It's howling out there again, with 45mph winds recorded in the last hour in Wick (half an hour away, on the sheltered East Coast). It's something of a contrast to yesterday afternoon in Sango Bay.I only caught one wave. But it was this one, clean as a whistle and around head high. Fortunately I managed to avoid that large rock...Earlier, I was standing at the corner of the country. This is where the North Coast and the East Coast of Britain meet, at Cape Wrath. Nothing to do with anger, it's the Viking word for Turning Point, apparently. Though isn't that what Cape means? Cape Wrath, so good they named it twice.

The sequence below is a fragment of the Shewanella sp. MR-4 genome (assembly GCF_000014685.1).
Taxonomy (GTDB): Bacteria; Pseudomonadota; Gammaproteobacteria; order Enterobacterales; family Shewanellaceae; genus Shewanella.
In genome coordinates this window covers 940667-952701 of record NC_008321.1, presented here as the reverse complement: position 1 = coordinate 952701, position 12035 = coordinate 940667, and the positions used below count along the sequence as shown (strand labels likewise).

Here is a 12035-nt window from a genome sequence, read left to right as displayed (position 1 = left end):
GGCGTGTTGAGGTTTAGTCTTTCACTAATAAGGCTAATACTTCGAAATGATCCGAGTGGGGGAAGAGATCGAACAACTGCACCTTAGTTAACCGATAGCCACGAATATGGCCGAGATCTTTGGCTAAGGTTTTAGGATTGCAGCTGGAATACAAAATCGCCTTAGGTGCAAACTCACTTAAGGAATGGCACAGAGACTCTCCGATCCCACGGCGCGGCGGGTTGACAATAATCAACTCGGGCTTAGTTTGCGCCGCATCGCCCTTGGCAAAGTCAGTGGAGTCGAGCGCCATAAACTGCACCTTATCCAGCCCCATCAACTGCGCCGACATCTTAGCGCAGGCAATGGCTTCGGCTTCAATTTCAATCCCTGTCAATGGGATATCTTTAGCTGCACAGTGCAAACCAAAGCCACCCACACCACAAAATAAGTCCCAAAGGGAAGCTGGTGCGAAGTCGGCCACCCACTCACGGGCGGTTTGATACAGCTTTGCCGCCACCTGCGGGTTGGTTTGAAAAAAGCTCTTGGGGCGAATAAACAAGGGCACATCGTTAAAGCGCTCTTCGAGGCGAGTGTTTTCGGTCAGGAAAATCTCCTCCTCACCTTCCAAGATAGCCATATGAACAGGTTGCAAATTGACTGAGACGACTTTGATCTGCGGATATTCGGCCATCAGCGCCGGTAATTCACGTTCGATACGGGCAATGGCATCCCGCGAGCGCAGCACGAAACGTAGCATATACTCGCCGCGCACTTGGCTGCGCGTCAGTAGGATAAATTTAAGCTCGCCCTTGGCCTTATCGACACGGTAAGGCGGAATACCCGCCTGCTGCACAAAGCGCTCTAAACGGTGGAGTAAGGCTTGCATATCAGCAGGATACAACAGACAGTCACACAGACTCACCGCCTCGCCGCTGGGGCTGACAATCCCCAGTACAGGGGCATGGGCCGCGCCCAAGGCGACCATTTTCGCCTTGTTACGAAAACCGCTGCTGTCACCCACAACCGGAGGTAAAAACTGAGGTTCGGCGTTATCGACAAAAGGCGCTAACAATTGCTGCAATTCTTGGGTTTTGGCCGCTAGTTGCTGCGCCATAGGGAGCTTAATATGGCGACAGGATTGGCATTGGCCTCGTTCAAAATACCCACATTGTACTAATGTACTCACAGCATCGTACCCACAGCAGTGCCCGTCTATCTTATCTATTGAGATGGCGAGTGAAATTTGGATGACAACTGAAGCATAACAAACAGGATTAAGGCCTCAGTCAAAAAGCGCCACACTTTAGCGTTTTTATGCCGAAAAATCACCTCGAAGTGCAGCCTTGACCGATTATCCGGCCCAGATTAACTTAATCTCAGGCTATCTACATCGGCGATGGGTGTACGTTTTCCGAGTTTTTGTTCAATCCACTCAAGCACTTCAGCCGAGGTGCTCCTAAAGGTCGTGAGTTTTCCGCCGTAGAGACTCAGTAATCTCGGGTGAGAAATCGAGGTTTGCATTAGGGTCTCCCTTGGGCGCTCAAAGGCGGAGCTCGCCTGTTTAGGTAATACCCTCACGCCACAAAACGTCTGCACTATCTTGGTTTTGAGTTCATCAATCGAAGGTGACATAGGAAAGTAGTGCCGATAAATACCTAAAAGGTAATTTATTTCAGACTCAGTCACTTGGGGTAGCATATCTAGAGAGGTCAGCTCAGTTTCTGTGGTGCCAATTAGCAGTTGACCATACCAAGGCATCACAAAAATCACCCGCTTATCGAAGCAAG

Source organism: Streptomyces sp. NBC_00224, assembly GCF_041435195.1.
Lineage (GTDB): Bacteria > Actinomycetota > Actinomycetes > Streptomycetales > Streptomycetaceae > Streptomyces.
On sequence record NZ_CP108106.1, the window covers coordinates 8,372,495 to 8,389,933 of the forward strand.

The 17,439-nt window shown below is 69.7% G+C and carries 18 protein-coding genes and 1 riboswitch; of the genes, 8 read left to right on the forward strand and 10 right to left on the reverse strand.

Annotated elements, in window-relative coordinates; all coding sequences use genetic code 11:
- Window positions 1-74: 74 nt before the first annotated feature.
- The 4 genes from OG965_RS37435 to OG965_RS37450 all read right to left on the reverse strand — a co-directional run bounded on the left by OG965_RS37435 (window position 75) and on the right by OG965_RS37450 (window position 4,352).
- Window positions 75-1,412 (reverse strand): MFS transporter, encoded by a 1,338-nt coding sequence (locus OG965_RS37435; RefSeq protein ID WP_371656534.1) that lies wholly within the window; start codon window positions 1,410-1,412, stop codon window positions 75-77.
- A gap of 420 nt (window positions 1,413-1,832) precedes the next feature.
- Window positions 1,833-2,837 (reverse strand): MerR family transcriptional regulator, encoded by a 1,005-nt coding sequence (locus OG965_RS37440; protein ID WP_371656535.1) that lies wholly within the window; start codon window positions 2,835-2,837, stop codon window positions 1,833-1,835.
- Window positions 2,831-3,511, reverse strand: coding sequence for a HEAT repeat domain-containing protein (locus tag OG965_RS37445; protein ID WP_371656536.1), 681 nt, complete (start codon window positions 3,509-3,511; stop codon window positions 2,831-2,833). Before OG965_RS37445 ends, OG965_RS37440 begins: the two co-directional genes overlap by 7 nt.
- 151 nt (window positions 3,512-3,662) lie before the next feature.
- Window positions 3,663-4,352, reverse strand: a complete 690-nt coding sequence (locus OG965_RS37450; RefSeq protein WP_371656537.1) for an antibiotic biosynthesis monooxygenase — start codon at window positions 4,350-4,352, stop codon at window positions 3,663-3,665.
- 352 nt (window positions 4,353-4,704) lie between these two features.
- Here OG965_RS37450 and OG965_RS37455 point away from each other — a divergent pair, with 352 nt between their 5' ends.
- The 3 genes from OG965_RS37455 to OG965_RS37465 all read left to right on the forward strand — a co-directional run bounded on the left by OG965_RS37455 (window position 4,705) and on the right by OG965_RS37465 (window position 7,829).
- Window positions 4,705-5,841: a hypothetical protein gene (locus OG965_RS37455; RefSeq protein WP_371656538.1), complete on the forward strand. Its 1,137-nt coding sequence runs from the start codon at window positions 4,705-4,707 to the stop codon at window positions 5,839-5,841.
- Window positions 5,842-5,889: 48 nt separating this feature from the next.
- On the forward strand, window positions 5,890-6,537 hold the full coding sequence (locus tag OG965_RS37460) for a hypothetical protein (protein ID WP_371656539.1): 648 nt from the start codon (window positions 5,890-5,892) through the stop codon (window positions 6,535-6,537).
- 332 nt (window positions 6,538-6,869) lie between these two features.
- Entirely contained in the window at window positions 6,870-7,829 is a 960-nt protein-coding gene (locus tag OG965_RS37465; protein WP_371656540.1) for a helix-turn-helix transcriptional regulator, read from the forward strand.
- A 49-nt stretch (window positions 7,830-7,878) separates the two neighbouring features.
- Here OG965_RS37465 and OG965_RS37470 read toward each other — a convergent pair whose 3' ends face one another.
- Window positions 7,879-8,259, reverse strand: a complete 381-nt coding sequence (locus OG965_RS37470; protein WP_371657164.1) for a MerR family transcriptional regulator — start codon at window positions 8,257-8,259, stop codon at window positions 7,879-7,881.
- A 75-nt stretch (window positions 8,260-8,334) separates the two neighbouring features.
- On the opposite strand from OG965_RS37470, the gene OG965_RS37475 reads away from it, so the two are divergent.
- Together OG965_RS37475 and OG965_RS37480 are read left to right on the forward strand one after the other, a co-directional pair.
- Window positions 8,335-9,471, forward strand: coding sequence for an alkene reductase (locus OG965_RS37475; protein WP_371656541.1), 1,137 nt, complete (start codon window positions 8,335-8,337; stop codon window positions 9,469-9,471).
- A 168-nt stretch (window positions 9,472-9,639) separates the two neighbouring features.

The view north:
The view East:It's a fabulous place, and very emotive being on the top left hand corner of the map of Britain. You get there by ferry, driven by a suitably laconic ferryman, followed by a minibus driven by local historian David M Hird.I've been hanging out with Julian and Anneka from Munich, who generously let me use their shower (this might have been a precondition for their excellent hospitality)
Their holiday cottage came complete with working wind-up gramophone and stuffed curlew, currently my favourite bird. (All jokes in the comments section, please). They even offered me a bed, though I felt compelled to sleep in the van, despite dropping temperatures. There must be something amiss when a bottle of water on the passenger seat is colder in the morning than a bottle of milk in the fridge.
I also surfed with Michael and Roddy, who have travelled up from Edinburgh in possibly the coolest surf vehicle I've ever seen.